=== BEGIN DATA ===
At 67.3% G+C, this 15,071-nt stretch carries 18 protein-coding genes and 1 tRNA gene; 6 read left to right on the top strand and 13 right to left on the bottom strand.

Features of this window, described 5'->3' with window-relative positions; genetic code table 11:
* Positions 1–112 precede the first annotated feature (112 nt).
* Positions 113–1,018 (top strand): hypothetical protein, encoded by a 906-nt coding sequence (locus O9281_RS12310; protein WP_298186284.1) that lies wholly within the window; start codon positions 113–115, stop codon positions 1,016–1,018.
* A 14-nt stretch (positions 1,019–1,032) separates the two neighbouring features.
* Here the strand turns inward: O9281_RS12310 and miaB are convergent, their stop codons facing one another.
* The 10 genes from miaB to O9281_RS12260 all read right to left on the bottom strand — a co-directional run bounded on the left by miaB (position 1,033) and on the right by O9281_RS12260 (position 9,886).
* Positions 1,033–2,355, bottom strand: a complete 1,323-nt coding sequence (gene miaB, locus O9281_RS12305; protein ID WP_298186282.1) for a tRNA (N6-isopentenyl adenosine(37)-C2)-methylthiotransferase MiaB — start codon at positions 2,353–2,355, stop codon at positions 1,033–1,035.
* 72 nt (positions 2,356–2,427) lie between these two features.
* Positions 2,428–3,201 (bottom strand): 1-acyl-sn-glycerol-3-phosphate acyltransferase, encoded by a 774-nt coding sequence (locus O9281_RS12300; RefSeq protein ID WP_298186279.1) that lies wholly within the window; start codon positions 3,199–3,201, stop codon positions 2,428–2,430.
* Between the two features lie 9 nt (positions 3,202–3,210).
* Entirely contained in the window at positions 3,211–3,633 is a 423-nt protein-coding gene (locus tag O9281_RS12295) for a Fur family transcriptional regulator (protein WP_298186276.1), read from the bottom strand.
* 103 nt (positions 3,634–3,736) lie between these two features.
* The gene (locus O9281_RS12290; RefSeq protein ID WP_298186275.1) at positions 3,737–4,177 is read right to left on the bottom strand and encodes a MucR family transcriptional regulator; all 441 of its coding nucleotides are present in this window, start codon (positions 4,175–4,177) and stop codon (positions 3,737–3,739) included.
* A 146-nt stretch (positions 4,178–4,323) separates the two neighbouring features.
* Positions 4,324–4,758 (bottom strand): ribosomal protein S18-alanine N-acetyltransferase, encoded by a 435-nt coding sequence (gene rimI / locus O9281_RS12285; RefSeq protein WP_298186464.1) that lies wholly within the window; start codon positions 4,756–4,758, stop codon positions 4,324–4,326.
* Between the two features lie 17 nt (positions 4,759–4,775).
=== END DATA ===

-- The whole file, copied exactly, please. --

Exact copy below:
At 67.3% G+C, this 15,071-nt stretch carries 18 protein-coding genes and 1 tRNA gene; 6 read left to right on the top strand and 13 right to left on the bottom strand.

Features of this window, described 5'->3' with window-relative positions; genetic code table 11:
* Positions 1–112 precede the first annotated feature (112 nt).
* Positions 113–1,018 (top strand): hypothetical protein, encoded by a 906-nt coding sequence (locus O9281_RS12310; protein WP_298186284.1) that lies wholly within the window; start codon positions 113–115, stop codon positions 1,016–1,018.
* A 14-nt stretch (positions 1,019–1,032) separates the two neighbouring features.
* Here the strand turns inward: O9281_RS12310 and miaB are convergent, their stop codons facing one another.
* The 10 genes from miaB to O9281_RS12260 all read right to left on the bottom strand — a co-directional run bounded on the left by miaB (position 1,033) and on the right by O9281_RS12260 (position 9,886).
* Positions 1,033–2,355, bottom strand: a complete 1,323-nt coding sequence (gene miaB, locus O9281_RS12305; protein ID WP_298186282.1) for a tRNA (N6-isopentenyl adenosine(37)-C2)-methylthiotransferase MiaB — start codon at positions 2,353–2,355, stop codon at positions 1,033–1,035.
* 72 nt (positions 2,356–2,427) lie between these two features.
* Positions 2,428–3,201 (bottom strand): 1-acyl-sn-glycerol-3-phosphate acyltransferase, encoded by a 774-nt coding sequence (locus O9281_RS12300; RefSeq protein ID WP_298186279.1) that lies wholly within the window; start codon positions 3,199–3,201, stop codon positions 2,428–2,430.
* Between the two features lie 9 nt (positions 3,202–3,210).
* Entirely contained in the window at positions 3,211–3,633 is a 423-nt protein-coding gene (locus tag O9281_RS12295) for a Fur family transcriptional regulator (protein WP_298186276.1), read from the bottom strand.
* 103 nt (positions 3,634–3,736) lie between these two features.
* The gene (locus O9281_RS12290; RefSeq protein ID WP_298186275.1) at positions 3,737–4,177 is read right to left on the bottom strand and encodes a MucR family transcriptional regulator; all 441 of its coding nucleotides are present in this window, start codon (positions 4,175–4,177) and stop codon (positions 3,737–3,739) included.
* A 146-nt stretch (positions 4,178–4,323) separates the two neighbouring features.
* Positions 4,324–4,758 (bottom strand): ribosomal protein S18-alanine N-acetyltransferase, encoded by a 435-nt coding sequence (gene rimI / locus O9281_RS12285; RefSeq protein WP_298186464.1) that lies wholly within the window; start codon positions 4,756–4,758, stop codon positions 4,324–4,326.
* Between the two features lie 17 nt (positions 4,759–4,775).